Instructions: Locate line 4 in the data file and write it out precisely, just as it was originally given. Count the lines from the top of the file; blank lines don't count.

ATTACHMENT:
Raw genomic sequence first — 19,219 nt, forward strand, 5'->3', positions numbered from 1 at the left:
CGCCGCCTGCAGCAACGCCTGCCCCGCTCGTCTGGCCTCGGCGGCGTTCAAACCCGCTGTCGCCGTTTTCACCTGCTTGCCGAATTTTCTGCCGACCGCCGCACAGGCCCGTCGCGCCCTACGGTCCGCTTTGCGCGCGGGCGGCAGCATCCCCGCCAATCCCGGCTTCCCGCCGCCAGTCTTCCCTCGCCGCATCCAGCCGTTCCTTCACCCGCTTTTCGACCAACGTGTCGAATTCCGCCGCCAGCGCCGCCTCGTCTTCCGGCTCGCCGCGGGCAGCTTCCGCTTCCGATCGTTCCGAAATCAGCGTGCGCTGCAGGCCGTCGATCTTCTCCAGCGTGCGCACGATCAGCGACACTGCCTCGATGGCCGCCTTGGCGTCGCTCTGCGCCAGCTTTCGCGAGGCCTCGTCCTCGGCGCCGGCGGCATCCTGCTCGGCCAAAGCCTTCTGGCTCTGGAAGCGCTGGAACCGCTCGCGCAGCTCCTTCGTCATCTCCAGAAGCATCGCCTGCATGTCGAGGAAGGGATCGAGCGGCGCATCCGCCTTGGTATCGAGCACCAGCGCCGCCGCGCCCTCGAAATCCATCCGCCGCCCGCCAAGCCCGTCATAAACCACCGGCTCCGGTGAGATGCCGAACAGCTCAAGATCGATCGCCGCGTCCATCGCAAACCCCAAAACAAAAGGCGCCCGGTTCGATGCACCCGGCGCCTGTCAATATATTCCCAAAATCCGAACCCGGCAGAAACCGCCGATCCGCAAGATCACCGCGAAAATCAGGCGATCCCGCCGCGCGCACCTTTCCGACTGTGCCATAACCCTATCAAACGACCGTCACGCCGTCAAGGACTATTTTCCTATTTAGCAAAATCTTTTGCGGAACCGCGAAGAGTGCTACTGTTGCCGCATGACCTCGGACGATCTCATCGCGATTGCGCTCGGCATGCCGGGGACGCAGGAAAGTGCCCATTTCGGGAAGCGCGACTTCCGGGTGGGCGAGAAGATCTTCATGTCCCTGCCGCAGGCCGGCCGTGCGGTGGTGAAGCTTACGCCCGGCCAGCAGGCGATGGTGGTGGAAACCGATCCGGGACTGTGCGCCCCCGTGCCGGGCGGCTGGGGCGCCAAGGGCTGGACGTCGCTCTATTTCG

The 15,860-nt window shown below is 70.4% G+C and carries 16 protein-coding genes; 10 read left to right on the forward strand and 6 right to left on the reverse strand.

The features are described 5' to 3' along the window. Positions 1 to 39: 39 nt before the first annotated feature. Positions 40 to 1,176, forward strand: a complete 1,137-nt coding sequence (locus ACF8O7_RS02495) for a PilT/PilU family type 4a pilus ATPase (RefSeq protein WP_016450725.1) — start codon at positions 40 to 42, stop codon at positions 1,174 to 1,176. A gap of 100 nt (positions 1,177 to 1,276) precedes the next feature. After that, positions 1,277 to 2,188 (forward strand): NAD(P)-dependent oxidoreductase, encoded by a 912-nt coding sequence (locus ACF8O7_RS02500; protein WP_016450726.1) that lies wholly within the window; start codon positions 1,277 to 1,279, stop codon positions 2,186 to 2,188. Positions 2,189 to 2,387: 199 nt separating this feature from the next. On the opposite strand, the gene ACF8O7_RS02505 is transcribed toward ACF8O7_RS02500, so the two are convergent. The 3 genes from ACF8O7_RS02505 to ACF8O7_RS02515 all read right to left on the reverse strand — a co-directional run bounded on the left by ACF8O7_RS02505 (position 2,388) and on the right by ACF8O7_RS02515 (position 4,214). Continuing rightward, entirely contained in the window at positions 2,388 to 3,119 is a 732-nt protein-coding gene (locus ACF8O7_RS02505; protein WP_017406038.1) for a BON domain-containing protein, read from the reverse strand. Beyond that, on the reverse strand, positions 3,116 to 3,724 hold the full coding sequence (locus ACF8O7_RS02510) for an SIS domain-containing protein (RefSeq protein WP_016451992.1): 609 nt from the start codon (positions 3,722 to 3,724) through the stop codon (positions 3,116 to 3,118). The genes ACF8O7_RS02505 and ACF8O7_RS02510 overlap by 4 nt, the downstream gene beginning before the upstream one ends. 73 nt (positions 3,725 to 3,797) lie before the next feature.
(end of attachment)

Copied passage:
The features are described 5' to 3' along the window. Positions 1 to 39: 39 nt before the first annotated feature. Positions 40 to 1,176, forward strand: a complete 1,137-nt coding sequence (locus ACF8O7_RS02495) for a PilT/PilU family type 4a pilus ATPase (RefSeq protein WP_016450725.1) — start codon at positions 40 to 42, stop codon at positions 1,174 to 1,176. A gap of 100 nt (positions 1,177 to 1,276) precedes the next feature. After that, positions 1,277 to 2,188 (forward strand): NAD(P)-dependent oxidoreductase, encoded by a 912-nt coding sequence (locus ACF8O7_RS02500; protein WP_016450726.1) that lies wholly within the window; start codon positions 1,277 to 1,279, stop codon positions 2,186 to 2,188. Positions 2,189 to 2,387: 199 nt separating this feature from the next. On the opposite strand, the gene ACF8O7_RS02505 is transcribed toward ACF8O7_RS02500, so the two are convergent. The 3 genes from ACF8O7_RS02505 to ACF8O7_RS02515 all read right to left on the reverse strand — a co-directional run bounded on the left by ACF8O7_RS02505 (position 2,388) and on the right by ACF8O7_RS02515 (position 4,214). Continuing rightward, entirely contained in the window at positions 2,388 to 3,119 is a 732-nt protein-coding gene (locus ACF8O7_RS02505; protein WP_017406038.1) for a BON domain-containing protein, read from the reverse strand. Beyond that, on the reverse strand, positions 3,116 to 3,724 hold the full coding sequence (locus ACF8O7_RS02510) for an SIS domain-containing protein (RefSeq protein WP_016451992.1): 609 nt from the start codon (positions 3,722 to 3,724) through the stop codon (positions 3,116 to 3,118). The genes ACF8O7_RS02505 and ACF8O7_RS02510 overlap by 4 nt, the downstream gene beginning before the upstream one ends. 73 nt (positions 3,725 to 3,797) lie before the next feature.